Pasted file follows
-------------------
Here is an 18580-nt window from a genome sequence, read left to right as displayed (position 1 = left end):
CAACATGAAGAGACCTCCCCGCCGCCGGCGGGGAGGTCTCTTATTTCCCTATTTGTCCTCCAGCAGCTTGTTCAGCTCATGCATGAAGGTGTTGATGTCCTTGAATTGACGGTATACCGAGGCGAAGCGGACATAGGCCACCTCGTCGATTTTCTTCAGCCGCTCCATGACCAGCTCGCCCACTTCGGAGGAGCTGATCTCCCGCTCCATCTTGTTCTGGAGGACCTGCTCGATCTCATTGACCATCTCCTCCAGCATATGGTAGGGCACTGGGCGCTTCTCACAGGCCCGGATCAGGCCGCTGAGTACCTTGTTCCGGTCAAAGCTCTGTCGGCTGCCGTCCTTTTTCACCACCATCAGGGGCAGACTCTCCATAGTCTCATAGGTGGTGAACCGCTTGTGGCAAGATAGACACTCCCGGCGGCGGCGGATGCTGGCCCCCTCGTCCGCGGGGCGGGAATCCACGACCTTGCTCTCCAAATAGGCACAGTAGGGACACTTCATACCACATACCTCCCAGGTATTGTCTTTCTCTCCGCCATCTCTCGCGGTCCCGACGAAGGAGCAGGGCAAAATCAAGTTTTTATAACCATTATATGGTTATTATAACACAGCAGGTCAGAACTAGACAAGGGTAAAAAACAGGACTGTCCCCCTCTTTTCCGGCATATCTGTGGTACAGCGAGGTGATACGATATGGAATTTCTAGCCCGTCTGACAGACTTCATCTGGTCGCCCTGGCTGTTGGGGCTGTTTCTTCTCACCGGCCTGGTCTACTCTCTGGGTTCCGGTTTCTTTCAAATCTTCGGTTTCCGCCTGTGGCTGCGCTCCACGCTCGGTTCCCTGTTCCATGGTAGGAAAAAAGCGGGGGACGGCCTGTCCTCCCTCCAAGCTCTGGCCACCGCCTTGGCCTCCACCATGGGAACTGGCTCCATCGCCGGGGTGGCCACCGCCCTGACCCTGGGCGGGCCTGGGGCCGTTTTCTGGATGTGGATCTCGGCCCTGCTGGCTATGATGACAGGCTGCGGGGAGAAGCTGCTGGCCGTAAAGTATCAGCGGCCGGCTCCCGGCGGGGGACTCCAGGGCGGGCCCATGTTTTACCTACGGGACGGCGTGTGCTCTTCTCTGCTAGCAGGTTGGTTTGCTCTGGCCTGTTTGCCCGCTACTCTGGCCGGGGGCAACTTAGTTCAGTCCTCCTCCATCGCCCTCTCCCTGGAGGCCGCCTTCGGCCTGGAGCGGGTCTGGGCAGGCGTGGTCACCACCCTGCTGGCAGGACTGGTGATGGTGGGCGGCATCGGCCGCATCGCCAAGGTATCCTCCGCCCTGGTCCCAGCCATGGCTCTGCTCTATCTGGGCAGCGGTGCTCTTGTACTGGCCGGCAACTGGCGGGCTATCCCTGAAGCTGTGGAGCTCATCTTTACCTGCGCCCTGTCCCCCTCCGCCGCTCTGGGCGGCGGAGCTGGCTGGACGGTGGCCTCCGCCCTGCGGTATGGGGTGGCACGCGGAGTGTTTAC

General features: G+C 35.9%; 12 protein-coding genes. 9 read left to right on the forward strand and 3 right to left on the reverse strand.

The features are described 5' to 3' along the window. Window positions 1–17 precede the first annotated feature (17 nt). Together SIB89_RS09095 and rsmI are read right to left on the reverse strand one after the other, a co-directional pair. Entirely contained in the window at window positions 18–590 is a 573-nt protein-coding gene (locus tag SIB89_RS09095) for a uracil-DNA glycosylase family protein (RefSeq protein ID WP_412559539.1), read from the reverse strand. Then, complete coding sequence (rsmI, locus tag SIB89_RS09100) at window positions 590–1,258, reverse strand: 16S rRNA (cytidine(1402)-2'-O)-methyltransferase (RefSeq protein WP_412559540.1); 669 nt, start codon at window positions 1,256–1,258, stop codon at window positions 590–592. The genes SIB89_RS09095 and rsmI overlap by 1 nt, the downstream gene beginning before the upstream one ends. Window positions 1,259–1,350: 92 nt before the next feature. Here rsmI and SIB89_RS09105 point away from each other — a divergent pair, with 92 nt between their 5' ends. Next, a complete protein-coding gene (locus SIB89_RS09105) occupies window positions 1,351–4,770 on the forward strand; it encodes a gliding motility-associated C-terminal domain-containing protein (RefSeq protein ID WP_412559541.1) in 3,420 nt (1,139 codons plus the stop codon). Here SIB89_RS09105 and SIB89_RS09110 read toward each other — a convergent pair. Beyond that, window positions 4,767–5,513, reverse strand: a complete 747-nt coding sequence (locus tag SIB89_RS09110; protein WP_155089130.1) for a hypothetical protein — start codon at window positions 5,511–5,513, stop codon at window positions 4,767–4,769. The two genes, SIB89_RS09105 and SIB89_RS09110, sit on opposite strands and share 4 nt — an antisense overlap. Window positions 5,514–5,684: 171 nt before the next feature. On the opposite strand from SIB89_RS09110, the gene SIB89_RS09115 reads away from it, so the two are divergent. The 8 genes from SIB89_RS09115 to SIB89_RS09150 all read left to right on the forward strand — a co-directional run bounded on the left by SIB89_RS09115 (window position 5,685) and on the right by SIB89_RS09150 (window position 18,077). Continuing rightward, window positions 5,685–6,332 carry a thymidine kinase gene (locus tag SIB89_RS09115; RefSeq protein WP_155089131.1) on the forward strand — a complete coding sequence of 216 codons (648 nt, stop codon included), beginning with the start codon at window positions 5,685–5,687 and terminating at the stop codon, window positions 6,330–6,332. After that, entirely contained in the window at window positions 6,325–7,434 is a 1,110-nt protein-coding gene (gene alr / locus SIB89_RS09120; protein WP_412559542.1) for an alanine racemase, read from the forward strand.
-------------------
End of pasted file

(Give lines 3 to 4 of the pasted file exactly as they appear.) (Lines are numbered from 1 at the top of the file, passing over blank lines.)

General features: G+C 35.9%; 12 protein-coding genes. 9 read left to right on the forward strand and 3 right to left on the reverse strand.

The features are described 5' to 3' along the window. Window positions 1–17 precede the first annotated feature (17 nt). Together SIB89_RS09095 and rsmI are read right to left on the reverse strand one after the other, a co-directional pair. Entirely contained in the window at window positions 18–590 is a 573-nt protein-coding gene (locus tag SIB89_RS09095) for a uracil-DNA glycosylase family protein (RefSeq protein ID WP_412559539.1), read from the reverse strand. Then, complete coding sequence (rsmI, locus tag SIB89_RS09100) at window positions 590–1,258, reverse strand: 16S rRNA (cytidine(1402)-2'-O)-methyltransferase (RefSeq protein WP_412559540.1); 669 nt, start codon at window positions 1,256–1,258, stop codon at window positions 590–592. The genes SIB89_RS09095 and rsmI overlap by 1 nt, the downstream gene beginning before the upstream one ends. Window positions 1,259–1,350: 92 nt before the next feature. Here rsmI and SIB89_RS09105 point away from each other — a divergent pair, with 92 nt between their 5' ends. Next, a complete protein-coding gene (locus SIB89_RS09105) occupies window positions 1,351–4,770 on the forward strand; it encodes a gliding motility-associated C-terminal domain-containing protein (RefSeq protein ID WP_412559541.1) in 3,420 nt (1,139 codons plus the stop codon). Here SIB89_RS09105 and SIB89_RS09110 read toward each other — a convergent pair. Beyond that, window positions 4,767–5,513, reverse strand: a complete 747-nt coding sequence (locus tag SIB89_RS09110; protein WP_155089130.1) for a hypothetical protein — start codon at window positions 5,511–5,513, stop codon at window positions 4,767–4,769. The two genes, SIB89_RS09105 and SIB89_RS09110, sit on opposite strands and share 4 nt — an antisense overlap. Window positions 5,514–5,684: 171 nt before the next feature. On the opposite strand from SIB89_RS09110, the gene SIB89_RS09115 reads away from it, so the two are divergent. The 8 genes from SIB89_RS09115 to SIB89_RS09150 all read left to right on the forward strand — a co-directional run bounded on the left by SIB89_RS09115 (window position 5,685) and on the right by SIB89_RS09150 (window position 18,077). Continuing rightward, window positions 5,685–6,332 carry a thymidine kinase gene (locus tag SIB89_RS09115; RefSeq protein WP_155089131.1) on the forward strand — a complete coding sequence of 216 codons (648 nt, stop codon included), beginning with the start codon at window positions 5,685–5,687 and terminating at the stop codon, window positions 6,330–6,332. After that, entirely contained in the window at window positions 6,325–7,434 is a 1,110-nt protein-coding gene (gene alr / locus SIB89_RS09120; protein WP_412559542.1) for an alanine racemase, read from the forward strand.